Mari-Noelle Jego-Laveissiere, Orange deputy CEO and recently-appointed head of Europe (excluding France), insisted Huawei remained a key partner for the operator in the region, while reiterating its desire to keep hold of its tower assets in the continent.
Speaking to Mobile World Live a little over three months into the European role, Jego-Laveissiere (pictured) discussed a range of issues currently impacting the operator, including its stance on Huawei, an imminent tower shake-up and the recent launch of 5G services in home market France.
On Huawei, she said the operator had “no issue” with the vendor, which remained significant in its portfolio. But she noted Orange would follow the rules in each of its markets, taking a country-by-country approach to use of its equipment.
Jego-Laveissiere added it was important for Orange to have an open portfolio of vendors “to make sure that none of the external constraints” become a problem.
France has so far not followed the UK in banning Huawei, however the government has suggested operators should avoid buying additional equipment from the vendor.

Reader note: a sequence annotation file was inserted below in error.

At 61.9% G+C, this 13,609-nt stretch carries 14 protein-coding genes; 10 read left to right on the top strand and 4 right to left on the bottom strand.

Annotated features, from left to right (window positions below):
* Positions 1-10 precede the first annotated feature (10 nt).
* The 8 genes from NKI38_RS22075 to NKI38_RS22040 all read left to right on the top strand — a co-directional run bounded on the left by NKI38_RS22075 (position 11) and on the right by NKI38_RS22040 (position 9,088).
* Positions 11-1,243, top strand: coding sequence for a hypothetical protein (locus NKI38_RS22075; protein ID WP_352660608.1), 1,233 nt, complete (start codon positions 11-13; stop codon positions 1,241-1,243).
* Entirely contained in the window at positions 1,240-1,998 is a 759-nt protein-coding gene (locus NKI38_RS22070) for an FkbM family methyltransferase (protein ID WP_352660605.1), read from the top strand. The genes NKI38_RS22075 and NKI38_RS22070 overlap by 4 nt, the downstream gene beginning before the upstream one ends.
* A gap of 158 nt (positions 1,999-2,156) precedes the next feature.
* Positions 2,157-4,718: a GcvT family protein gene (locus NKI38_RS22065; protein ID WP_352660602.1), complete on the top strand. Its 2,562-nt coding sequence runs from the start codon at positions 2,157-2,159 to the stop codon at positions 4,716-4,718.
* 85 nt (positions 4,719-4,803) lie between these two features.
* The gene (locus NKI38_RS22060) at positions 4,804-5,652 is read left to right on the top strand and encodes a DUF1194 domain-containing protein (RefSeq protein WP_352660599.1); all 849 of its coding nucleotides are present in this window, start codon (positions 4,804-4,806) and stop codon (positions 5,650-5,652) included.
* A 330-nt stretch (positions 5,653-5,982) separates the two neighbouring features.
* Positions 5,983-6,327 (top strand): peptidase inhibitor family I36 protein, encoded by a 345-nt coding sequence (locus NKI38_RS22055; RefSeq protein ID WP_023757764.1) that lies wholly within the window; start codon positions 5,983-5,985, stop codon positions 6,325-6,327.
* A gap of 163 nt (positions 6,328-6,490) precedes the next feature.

Jego-Laveissiere added Orange was in a good position in France in terms of Huawei’s share of its network, and it would not require a “massive swap” if stricter rules were enforced.
Towers won’t be sold
Jego-Laveissiere followed Orange CEO Stephane Richard in insisting Orange would not follow European operators in selling off its tower assets to specialist infrastructure company Cellnex.
She said the company would make its position on its towers, rumoured to be worth €10 billion, clearer in February, but it was working on a strategy to accelerate the division.
“We are looking at an opportunity to focus on these as a new business and make sure we can leverage these as strategic assets, which maybe hidden in the company today. It is an opportunity to be our own towerco.”
She added Orange could seek partnerships with other operators, or even financial partners: “As a strategic plan, we are not going to massively sell our towers to Cellnex. We want to keep control.”
Jego-Laveissiere also defended the country’s seemingly late roll-out of 5G. Orange and fellow operator Bouygues Telecom both launched services this month, lagging behind other major European nations including the UK, Germany and Italy.
She said Orange had been working on its B2B 5G offering for the past 18 months, and it was important to work with this segment, “adapt their processes and discuss the full potential of 5G”, before implementing a nationwide launch.
On standalone 5G, Jego-Laveissiere said Orange was starting work with a range of different vendors, testing their core network, and it would continue to do so throughout 2021.Subscribe to our daily newsletter Back